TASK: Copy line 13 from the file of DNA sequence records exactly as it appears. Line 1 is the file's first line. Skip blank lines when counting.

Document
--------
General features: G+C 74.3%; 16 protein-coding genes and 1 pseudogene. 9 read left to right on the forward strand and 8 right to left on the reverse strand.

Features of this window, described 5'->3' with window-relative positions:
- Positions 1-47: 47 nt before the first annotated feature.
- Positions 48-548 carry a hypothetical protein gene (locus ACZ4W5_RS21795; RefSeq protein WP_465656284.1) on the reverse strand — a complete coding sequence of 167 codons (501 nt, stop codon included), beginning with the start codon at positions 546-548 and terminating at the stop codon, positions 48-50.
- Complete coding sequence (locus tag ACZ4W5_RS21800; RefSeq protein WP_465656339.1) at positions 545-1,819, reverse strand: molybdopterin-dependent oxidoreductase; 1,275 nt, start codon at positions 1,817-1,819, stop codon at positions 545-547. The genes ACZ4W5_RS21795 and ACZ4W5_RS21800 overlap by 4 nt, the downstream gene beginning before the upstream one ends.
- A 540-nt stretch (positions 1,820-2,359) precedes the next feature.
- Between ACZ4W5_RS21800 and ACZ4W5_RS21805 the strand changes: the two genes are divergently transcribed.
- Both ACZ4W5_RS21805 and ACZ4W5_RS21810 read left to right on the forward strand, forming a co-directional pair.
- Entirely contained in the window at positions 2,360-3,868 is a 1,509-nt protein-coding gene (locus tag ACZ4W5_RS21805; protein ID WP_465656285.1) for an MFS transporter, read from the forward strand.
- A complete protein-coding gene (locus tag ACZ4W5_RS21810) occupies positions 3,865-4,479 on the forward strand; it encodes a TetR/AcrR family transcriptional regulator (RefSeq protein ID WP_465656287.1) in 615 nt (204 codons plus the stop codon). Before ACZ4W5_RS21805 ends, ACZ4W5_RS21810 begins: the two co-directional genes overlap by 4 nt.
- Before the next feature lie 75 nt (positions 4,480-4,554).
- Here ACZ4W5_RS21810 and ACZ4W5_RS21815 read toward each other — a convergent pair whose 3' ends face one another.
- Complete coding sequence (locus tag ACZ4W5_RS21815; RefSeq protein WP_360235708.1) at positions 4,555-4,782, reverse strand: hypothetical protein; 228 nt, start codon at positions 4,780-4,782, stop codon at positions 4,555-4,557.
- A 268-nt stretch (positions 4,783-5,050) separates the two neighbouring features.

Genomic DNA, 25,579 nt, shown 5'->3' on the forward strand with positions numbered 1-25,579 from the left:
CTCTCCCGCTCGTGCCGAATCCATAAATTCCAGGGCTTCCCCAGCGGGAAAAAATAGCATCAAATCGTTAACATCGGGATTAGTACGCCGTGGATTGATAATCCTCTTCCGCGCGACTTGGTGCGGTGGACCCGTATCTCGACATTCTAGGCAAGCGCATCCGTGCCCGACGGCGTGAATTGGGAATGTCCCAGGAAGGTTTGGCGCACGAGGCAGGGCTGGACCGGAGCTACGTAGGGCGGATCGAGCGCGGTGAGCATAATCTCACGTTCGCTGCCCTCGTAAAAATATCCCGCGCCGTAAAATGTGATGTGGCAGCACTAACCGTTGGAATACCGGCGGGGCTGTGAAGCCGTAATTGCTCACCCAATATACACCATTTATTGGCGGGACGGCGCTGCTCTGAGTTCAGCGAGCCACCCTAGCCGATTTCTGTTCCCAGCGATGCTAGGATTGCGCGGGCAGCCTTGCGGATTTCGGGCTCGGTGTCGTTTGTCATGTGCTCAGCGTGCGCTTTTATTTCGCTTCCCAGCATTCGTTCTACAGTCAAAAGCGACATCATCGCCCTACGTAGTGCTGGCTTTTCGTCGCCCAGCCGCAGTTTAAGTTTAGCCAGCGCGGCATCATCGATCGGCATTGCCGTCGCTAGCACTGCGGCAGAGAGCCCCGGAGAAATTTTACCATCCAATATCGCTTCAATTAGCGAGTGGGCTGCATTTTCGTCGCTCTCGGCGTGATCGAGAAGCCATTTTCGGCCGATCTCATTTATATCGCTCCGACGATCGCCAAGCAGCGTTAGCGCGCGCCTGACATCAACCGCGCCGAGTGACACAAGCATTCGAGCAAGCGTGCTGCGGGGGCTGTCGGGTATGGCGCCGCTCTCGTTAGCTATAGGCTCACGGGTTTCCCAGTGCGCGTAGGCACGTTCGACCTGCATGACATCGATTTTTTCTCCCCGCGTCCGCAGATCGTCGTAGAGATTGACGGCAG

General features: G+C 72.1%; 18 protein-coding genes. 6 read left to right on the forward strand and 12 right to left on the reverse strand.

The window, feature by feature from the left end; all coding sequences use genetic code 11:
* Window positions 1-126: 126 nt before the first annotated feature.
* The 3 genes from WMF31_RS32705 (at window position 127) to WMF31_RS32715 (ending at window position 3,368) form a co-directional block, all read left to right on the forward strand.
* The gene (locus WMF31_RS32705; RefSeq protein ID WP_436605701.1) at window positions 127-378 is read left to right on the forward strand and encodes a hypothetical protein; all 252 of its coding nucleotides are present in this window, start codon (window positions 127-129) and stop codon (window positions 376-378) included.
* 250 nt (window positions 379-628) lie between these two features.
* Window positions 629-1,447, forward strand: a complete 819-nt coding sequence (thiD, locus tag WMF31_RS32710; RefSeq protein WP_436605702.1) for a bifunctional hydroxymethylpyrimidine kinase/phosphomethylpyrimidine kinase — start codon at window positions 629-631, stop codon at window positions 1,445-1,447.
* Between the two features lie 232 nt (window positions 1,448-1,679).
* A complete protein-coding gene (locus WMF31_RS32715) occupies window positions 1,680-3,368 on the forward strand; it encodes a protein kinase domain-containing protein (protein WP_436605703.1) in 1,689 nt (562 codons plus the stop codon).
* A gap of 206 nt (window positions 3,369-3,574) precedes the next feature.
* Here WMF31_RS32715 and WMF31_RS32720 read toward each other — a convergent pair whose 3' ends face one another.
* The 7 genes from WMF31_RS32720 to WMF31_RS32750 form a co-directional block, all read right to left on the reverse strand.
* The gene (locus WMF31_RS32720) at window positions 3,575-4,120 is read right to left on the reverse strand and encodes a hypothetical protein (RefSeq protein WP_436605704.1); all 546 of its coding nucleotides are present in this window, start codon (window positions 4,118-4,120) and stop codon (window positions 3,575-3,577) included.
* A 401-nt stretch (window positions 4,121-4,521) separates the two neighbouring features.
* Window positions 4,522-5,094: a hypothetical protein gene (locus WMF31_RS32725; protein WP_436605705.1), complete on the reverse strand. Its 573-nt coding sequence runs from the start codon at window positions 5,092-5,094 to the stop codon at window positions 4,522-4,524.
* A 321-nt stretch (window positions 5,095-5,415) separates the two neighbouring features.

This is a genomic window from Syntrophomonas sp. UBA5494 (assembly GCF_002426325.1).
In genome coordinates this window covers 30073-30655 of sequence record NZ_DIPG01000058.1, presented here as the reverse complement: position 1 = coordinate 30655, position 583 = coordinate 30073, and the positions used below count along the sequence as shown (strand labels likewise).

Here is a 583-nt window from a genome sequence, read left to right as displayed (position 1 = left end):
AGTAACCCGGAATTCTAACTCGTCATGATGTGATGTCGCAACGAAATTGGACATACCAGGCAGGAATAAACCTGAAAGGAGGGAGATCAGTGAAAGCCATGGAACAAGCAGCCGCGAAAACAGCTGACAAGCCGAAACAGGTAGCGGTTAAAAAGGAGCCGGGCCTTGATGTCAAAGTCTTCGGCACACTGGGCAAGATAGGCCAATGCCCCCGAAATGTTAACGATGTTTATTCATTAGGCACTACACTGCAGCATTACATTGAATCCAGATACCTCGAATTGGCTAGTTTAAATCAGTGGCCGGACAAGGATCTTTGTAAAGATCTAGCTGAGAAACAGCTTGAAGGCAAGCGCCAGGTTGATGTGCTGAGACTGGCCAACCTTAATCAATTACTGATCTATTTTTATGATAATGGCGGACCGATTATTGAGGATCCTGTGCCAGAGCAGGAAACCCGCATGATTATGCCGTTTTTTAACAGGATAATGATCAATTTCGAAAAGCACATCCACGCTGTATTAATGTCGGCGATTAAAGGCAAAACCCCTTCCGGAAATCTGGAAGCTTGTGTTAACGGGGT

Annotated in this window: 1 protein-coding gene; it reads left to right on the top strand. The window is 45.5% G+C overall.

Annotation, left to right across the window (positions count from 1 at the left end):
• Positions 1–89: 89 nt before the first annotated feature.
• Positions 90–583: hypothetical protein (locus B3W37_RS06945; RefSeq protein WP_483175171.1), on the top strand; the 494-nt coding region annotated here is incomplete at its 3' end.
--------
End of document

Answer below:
- Complete coding sequence (locus tag ACZ4W5_RS21815; RefSeq protein WP_360235708.1) at positions 4,555-4,782, reverse strand: hypothetical protein; 228 nt, start codon at positions 4,780-4,782, stop codon at positions 4,555-4,557.